Patient Comments: Dialysis - Experience

Please describe your experience with Dialysis.

Comment from: Marty, 25-34 Female (Caregiver) Published: November 15

My daughter passed away March 9, 2008 and she was 31 years of age. I watched her suffer for 4 years. I guess it a blessing that she is not suffering anymore, but on the other hand I very much wish she was here, because I miss her so much. I don't wish kidney failure on anyone. If anyone starts to feel the symptoms please go to the doctor and have it taken care of before it gets so bad that there is only time and death to look forward to.

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Comment from: Amy1962, 45-54 Female (Patient) Published: September 22

I have been on dialysis since July 22nd. I go 3 times per week, 4 hours each time. I also work full time. I have had kidney problems since 2002 and lost my left leg in 2005. I am a type 2 diabetic. It can be depressing but I get up saying tomorrow is a new day. I feel really good and I am over 20 lbs lighter. I am looking into a kidney transplant and my son maybe a donor. I try to be positive. That is the only way I get through it.

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Comment from: alan, 55-64 Male (Patient) Published: July 14

I am renal dialysis and I do hemodialysis at home every night for the last 2 years, usually 4 to 5 hours. I cannot get my fluid off and the nephrologist tells me to challenge myself take off more. Well I have severe cramping and mainly in my arms and hand but a lot of times anywhere on my body. I have developed severe breathing problem now and have to have oxygen 24 hours, the doctors act like it is my weight, but I think it has to do with the dialysis.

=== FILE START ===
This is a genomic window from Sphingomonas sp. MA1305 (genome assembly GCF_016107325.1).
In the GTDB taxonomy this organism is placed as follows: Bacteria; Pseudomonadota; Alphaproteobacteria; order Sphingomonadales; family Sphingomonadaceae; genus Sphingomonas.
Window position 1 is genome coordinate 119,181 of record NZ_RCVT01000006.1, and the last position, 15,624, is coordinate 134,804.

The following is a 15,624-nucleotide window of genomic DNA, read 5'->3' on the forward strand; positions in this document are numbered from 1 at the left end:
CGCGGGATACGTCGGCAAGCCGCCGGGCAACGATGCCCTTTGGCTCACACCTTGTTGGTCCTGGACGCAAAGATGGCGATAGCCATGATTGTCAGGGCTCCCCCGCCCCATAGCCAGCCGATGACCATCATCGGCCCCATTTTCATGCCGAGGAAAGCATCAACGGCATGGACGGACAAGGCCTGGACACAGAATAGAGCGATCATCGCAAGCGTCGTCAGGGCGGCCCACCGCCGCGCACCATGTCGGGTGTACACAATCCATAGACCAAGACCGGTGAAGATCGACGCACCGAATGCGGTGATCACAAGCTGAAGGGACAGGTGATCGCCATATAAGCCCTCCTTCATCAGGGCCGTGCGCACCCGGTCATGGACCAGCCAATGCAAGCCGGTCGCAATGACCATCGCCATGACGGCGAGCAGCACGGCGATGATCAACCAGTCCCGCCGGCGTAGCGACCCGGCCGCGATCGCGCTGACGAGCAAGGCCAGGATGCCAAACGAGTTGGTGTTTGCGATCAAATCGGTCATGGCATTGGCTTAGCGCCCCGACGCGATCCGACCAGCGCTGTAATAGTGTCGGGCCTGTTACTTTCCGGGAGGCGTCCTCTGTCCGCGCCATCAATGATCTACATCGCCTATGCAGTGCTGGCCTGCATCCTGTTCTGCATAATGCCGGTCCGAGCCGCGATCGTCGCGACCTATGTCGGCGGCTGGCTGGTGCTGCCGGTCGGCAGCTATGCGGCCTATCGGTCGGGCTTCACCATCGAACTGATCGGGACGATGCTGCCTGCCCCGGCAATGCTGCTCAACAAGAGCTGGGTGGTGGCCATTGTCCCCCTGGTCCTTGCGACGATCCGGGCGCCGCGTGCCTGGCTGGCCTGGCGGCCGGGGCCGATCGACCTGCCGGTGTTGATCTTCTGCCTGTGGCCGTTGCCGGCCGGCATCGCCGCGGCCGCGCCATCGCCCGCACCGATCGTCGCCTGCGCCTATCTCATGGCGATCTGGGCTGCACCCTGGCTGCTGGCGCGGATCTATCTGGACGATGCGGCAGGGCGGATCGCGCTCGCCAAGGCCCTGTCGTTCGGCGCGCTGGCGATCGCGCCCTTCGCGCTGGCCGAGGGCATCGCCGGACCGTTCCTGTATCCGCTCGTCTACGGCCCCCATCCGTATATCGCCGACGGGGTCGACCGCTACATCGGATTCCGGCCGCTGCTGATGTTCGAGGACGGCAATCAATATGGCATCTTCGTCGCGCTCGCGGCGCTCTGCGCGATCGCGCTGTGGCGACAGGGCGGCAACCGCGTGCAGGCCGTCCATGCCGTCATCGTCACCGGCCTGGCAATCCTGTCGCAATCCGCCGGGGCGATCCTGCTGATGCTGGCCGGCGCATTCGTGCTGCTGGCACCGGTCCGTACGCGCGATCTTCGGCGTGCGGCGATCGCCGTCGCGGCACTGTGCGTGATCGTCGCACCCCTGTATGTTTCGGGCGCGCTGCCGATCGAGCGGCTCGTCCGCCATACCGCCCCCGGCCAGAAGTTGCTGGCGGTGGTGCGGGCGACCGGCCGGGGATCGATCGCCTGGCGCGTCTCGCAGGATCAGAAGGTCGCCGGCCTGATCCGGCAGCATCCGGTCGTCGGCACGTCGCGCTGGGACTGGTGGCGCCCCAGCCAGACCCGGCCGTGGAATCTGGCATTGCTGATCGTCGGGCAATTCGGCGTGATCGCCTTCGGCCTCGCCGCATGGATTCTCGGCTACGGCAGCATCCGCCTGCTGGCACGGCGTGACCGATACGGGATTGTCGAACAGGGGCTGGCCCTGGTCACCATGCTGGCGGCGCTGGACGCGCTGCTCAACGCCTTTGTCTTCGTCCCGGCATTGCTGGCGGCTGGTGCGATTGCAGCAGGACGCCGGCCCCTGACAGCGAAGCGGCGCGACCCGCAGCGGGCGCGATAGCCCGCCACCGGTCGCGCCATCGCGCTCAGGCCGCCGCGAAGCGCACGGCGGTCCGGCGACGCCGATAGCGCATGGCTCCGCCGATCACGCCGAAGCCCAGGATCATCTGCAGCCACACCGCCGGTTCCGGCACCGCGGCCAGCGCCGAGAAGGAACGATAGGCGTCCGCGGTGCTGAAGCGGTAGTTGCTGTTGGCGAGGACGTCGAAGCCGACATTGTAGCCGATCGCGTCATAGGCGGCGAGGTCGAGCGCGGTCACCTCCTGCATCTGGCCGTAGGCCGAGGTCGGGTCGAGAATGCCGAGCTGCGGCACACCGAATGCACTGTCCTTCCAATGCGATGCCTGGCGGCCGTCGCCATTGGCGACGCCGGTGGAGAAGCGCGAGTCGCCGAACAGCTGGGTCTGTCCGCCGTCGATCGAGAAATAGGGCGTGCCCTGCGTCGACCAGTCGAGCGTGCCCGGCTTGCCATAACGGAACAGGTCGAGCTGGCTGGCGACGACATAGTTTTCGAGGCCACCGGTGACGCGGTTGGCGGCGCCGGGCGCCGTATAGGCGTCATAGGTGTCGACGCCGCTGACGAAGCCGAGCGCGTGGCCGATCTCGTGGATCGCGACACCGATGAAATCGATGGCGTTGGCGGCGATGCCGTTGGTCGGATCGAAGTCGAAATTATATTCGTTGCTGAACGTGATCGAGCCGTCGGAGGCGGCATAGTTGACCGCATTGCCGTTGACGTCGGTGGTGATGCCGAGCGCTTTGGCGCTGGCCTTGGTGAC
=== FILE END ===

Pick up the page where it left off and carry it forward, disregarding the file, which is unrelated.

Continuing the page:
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Comment from: Glenn M., 55-64 Male (Patient) Published: April 05

I was on hemodialysis for 11 1/2 years. Yes, those numbers are correct. During that time, my liver began to fail, and I went on the list to get both transplants. In 2007, at age 58, I received both organs from a cadaver at USC University and could not be happier with the outcome. I didn't find dialysis too difficult after I realized it was dialysis or the end of my life. It is amazing what the body can endure. I now lead a normal life and am happily retired.

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Comment from: Able, 75 or over Male (Patient) Published: March 30

I am 76 years young I have been a diabetic for ten or more years. I recently lost my youngest son to throat cancer and as a result I worked excessively hard to start a yard sale for my daughters-inlaw. During this time my urine became very yellow. I wonder if my kidneys are starting to fail.

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Comment from: princessg, 45-54 Female (Patient) Published: January 25